G-8 Meeting's Focus Shifts to Terrorism
The bombings in London today knocked the summit meeting that had just gotten under way here off of its carefully scripted focus on global warming and African poverty and turned it into a forum for President Bush and other world leaders to express their unity in confronting terrorism.
Prime Minister Tony Blair of Britain, as host of the summit meeting of the Group of 8 big industrialized nations, had set an agenda that was intended in part to shift the focus in his nation away from his support for the war in Iraq and his foreign policy partnership with Mr. Bush.
But within minutes of the first session starting, it was apparent that this summit meeting would be defined for its response to violent Islamic fundamentalism. And it seemed perhaps fitting that the American and British leaders were together at the moment when Britain confronted its version of the 9/11 attacks that transformed the national security policy of the United States and ultimately led them to send their militaries together into Iraq.
Indeed, Mr. Bush learned of the London bombings a little over an hour after they occurred, around the start of the first formal meeting, apparently from Mr. Blair, said Scott McClellan, the White House press secretary.
Although Mr. Blair left for London several hours later, Mr. Bush and the other leaders who had gathered here at the Gleneagles golf resort made a show of sticking more or less to their schedule of meetings and discussing their differences over how to reduce emissions of greenhouse gases.
But Mr. Bush was clearly more focused on the terrorist threat. He left a meeting during the middle of the morning and, sitting outside his hotel suite, held a videoconference over a secure line with his national security team in Washington to discuss the possible threat to the United States.
During the day, he had informal conversations with some of his counterparts from other nations and his aides suggested that he used the opportunity to discuss terrorism and his policy of trying to stop terrorists preemptively.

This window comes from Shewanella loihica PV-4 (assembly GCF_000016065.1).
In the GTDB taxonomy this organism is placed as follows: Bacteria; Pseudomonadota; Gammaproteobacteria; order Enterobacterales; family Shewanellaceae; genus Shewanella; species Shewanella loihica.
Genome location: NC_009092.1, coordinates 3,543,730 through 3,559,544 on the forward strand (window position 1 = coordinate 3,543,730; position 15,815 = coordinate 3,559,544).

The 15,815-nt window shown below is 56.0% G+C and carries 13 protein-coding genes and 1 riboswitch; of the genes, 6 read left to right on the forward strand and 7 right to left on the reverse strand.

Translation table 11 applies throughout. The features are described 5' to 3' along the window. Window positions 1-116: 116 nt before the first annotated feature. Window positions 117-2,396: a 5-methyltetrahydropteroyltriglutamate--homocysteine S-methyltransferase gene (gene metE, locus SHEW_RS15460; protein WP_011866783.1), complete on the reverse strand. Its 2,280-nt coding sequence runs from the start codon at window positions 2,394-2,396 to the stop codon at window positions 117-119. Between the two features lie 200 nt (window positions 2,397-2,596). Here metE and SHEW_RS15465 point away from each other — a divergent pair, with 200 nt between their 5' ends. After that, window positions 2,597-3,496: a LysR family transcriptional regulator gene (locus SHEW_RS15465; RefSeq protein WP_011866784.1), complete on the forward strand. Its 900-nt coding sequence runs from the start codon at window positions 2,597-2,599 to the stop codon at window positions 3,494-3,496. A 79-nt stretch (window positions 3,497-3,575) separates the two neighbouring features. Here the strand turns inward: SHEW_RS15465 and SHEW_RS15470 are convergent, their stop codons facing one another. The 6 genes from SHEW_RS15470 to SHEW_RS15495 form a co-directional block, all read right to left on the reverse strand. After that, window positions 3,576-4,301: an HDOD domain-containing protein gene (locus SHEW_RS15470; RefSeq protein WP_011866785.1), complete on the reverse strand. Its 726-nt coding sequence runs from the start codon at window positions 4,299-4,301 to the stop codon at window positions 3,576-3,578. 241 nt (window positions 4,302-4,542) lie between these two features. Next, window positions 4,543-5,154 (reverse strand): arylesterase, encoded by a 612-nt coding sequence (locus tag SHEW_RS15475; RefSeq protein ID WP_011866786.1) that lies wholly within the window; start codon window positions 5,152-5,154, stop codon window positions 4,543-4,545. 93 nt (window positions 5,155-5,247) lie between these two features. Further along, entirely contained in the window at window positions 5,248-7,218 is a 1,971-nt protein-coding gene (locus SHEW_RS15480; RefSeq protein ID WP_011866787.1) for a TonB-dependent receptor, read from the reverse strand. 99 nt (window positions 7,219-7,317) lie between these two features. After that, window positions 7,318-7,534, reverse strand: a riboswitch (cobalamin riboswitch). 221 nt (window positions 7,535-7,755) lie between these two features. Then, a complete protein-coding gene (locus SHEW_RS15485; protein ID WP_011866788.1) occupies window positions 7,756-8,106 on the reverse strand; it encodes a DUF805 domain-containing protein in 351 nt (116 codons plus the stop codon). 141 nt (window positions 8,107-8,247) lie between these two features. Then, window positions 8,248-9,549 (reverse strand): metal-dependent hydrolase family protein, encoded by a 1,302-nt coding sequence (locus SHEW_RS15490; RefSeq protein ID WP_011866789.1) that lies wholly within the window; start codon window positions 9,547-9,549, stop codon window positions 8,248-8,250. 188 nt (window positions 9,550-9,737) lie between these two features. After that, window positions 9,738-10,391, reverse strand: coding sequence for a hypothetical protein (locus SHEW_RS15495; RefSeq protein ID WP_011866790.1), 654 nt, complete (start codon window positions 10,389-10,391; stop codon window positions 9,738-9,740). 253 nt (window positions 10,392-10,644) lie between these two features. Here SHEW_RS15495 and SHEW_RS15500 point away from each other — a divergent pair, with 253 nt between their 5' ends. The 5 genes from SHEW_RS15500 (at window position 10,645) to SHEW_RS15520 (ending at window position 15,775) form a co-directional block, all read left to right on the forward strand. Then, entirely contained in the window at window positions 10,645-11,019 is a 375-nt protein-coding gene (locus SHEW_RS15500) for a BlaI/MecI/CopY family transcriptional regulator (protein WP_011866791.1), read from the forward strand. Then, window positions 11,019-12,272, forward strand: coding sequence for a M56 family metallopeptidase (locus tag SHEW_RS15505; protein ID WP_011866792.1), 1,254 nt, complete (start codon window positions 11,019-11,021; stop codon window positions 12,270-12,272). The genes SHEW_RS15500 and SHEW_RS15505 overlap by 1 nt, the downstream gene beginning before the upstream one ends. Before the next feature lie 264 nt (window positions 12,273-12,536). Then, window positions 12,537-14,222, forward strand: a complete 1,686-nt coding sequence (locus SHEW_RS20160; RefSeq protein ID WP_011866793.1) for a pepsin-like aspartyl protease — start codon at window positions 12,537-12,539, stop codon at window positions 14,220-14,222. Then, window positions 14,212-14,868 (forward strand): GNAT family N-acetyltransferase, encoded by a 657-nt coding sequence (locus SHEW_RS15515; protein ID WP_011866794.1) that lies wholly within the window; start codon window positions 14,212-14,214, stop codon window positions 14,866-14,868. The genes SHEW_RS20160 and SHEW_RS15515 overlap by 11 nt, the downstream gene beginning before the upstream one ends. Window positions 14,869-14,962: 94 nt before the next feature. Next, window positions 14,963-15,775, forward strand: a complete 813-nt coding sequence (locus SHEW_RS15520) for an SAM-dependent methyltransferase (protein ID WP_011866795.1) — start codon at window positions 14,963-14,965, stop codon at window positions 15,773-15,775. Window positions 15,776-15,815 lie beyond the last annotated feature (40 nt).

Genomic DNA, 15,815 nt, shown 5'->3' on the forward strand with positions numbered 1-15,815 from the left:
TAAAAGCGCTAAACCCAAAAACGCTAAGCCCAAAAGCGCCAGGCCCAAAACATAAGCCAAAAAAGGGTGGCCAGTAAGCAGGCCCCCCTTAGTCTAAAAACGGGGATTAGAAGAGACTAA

"The contrast couldn't be clearer between the intentions and the hearts of those of us who care deeply about human rights and human liberty, and those who kill, those who have got such evil in their hearts that they will take the lives of innocent folks," Mr. Bush said in remarks to reporters. "The war on terror goes on."
If the bombings were intended, as Mr. Blair said, to disrupt the summit meeting, they also had the effect of unifying a group of leaders who have had their differences over everything from the war in Iraq to trade and foreign-exchange rates.
In addition to the leaders of the eight big industrial nations - the United States, Britain, France, Germany, Japan, Italy, Canada and Russia - those of China, India, Mexico, Brazil and South Africa were also on hand for today's session.
"The leaders will stand firm against this evil," said President Vicente Fox of Mexico, adding that the bombings had stirred them all to work harder to reach agreement on a wide variety of issues, including trade and global warming. "It is passing from word to action, the spirit coming out of this meeting," Mr. Fox said.
Two European leaders who were frequently at odds with Mr. Bush and Mr. Blair over the war in Iraq pledged to stand shoulder to shoulder with Britain. President Jacques Chirac of France, who has also been squabbling with Mr. Blair on other issues, said his nation was in "total solidarity" with the British. Chancellor Gerhard Schröder of Germany said the international community "must do everything in its power to fight terrorism together with all the means at its disposal."
The display of unity may have masked what is sure to be a debate in Britain and elsewhere over whether London was attacked because of Mr. Blair's strong support for the invasion of Iraq. And there was little public talk here about the adequacy of international counterterrorism efforts nearly four years after Al Qaeda adherents attacked the United States.
The leaders here canceled their group photo, and American officials said work continued well into the day on a communiqué intended to show that the group's eight members had found common ground on how to address global warming, an issue on which Mr. Bush is at odds with most of his allies.
Mr. McClellan said Mr. Bush never considered leaving the summit meeting. After learning of the bombings at the start of the first meeting, Mr. Bush summoned his national security adviser, Stephen J. Hadley, and asked him to begin coordinating the American response, Mr. McClellan said.
Around the same time, he said, Andrew H. Card Jr., the White House chief of staff, learned of news reports about the bombings from one of his deputies, Joe Hagin. Between them, Mr. McClellan said, Mr. Hadley and Mr. Card began calling other officials, including Defense Secretary Donald H. Rumsfeld, Secretary of State Condoleezza Rice and Vice President Dick Cheney, who was at his home in Jackson Hole, Wyo.